Sometimes running at night just makes life easier, especially on busy days when it seems there isn’t nearly enough time to finish your to-do list. Also, evening runs are ideal for those who turn to exercise as a way to de-stress after a long day. But can running at night ruin your sleep? And therefore, does it make nighttime running counterintuitive to your overall training, considering sleep is crucial for recovery?

Like most conundrums runners contemplate, the answer depends on the runner. Here, we explain how running at night can affect your sleep and what to do if you feel like your nighttime run is worsening your sleep issues.

Does running at night make for a bad night’s sleep?

“In the past, the recommendation was, you really shouldn’t exercise in the evening at all,” Bob Wright, director of lifestyles education at Hilton Head Health tells Runner’s World.

Experts recommended this for two reasons: First, because exercise can increase endorphins, which can reduce sleepiness. Second, because exercise increases one’s core body temperature, which makes it hard to fall asleep, Wright explains.

However, a number of studies suggest the opposite, including a systematic review and meta-analysis published in Sports Medicine in 2019. This research greenlights exercise in the evening as long as you complete vigorous activities, like long runs or workouts, an hour before bedtime.

“For most people, at least mild or moderate exercise doesn’t seem to interfere with sleep very much,” says Scott Kutscher, M.D., clinical associate professor of sleep medicine at Stanford University. But it all depends on the person, he adds.

When we fall asleep, our melatonin levels start to rise, and our body temperatures begin to fall, both of which signal it’s time for bed, Kutscher explains. If you run before bed your core temperature will increase but once you stop, your sweat will help you cool down. This is a passive cooling effect that can actually help some runners fall asleep, he explains.

However, a rise in body temperature before bed can be counterproductive for runners who don’t cool off as easily. For this population, running before bed can make it harder to fall asleep. What’s more: If you’re aiming to re-hydrate and re-fuel postrun, that can also prolong bedtime, Kutcher adds.

In short, both experts agree running before bed will not ruin sleep for most. However, if you have difficulty falling asleep after an evening run, then you might want to reconsider your nighttime routine.

Tips to Help You Sleep Better After a Workout

If you have difficulty sleeping after a long evening run or workout, these tips can help you fall asleep, according to Kutscher and Wright.

1. Time It Right

Plan to stop running at least one hour before bedtime to allow yourself time to literally cool down, Wright says. Keep in mind, there’s no hard and fast rule, so you can use an hour as a benchmark and adjust it as needed.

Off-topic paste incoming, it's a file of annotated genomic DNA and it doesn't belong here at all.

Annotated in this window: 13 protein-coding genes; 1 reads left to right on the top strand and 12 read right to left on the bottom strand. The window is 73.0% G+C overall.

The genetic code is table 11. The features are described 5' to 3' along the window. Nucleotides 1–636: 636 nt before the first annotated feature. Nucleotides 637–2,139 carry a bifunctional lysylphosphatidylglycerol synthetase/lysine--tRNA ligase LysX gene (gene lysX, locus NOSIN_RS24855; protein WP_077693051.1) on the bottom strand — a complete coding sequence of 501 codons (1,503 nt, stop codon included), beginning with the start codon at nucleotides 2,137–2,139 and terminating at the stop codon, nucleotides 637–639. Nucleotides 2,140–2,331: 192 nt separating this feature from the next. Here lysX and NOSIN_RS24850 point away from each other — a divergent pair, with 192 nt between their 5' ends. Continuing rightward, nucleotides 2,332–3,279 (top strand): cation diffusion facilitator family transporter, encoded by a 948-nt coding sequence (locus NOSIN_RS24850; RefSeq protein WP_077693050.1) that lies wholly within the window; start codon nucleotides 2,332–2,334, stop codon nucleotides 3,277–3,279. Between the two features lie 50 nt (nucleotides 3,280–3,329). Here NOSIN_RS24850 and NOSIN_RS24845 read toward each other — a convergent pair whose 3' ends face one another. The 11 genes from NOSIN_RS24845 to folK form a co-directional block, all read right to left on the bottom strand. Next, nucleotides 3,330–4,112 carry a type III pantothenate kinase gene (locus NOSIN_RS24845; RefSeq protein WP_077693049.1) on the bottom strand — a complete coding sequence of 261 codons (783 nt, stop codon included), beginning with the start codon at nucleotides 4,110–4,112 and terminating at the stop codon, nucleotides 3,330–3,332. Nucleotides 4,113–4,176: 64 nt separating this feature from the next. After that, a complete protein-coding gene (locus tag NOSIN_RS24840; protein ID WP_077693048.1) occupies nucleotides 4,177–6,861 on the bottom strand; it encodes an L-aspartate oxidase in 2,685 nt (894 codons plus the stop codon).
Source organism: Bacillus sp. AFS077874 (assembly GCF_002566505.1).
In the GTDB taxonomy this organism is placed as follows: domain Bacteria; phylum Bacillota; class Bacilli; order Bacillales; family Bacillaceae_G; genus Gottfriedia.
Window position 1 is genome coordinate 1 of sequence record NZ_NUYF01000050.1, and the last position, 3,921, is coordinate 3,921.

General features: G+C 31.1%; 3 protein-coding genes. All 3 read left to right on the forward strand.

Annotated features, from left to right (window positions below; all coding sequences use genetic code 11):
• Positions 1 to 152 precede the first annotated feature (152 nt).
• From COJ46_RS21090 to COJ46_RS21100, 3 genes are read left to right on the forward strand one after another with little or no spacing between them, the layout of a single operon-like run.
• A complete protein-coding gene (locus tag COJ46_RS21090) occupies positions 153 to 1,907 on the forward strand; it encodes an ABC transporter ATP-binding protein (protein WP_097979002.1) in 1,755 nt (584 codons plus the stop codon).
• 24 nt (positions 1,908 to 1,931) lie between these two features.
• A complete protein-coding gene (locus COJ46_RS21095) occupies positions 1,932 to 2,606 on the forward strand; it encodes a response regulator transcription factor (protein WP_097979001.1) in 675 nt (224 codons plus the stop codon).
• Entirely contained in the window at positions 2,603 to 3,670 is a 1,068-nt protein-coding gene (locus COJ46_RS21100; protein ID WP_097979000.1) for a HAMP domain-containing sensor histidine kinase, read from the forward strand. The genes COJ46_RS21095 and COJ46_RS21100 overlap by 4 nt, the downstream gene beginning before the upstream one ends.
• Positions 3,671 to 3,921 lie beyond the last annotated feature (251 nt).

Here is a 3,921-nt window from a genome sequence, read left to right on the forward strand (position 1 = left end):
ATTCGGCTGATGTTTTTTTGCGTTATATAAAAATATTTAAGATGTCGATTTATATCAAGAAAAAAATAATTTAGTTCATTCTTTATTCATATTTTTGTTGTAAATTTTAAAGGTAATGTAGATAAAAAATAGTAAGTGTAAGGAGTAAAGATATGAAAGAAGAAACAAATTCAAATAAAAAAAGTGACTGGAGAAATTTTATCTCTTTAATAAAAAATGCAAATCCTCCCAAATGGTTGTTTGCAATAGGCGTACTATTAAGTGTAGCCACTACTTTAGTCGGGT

2. Add Relaxation Practices

        Incorporate less intense exercise into your cooldown routine to help you transition to sleep. Kutscher suggests adding stretches or yoga after a run to help you relax. During this time, you can also practice mindfulness and breathwork, which also aids sleep, he says.

        Mind-body activities, including yoga or Tai Chi, can aid in falling asleep in general so they’re good options to add to your before-bed routine at any time, Wright adds.

        If you noticed you do have trouble sleeping after an evening run, consider swapping your miles for less intense aerobic exercise. Holding off on your run until the morning can help regulate your sleep-wake cycle and improve sleep quality overall, as it provides natural light when you get out of bed (as long as you head outside), Wright adds.

        3. Pay Attention to Pre and Postrun Routines

        Be mindful of what you’re doing both right before and right after your evening run, because that’s what may disrupt your sleep more than running itself.

        For example, consuming caffeinated products before or during a workout might make it harder to fall asleep. Also, if you don’t fuel after a sweat, hunger pangs can disrupt your zzzs.

        If you need a snack after a run and before bed, Kutscher suggests eating foods rich in melatonin, magnesium, and potassium, like cherries or bananas. Keep in mind some people may need more food to replenish after a workout, not just a simple snack, so see what works best for you, keeping note of your nighttime habits so you can pinpoint how different techniques worked for your rest.

        Headshot of Monique Lebrun

        Monique LeBrun joined the editorial staff in October 2021 as the associate health and fitness editor. She has a master’s degree in journalism and has previously worked for ABC news and Scholastic. She is an avid runner who loves spending time outside.

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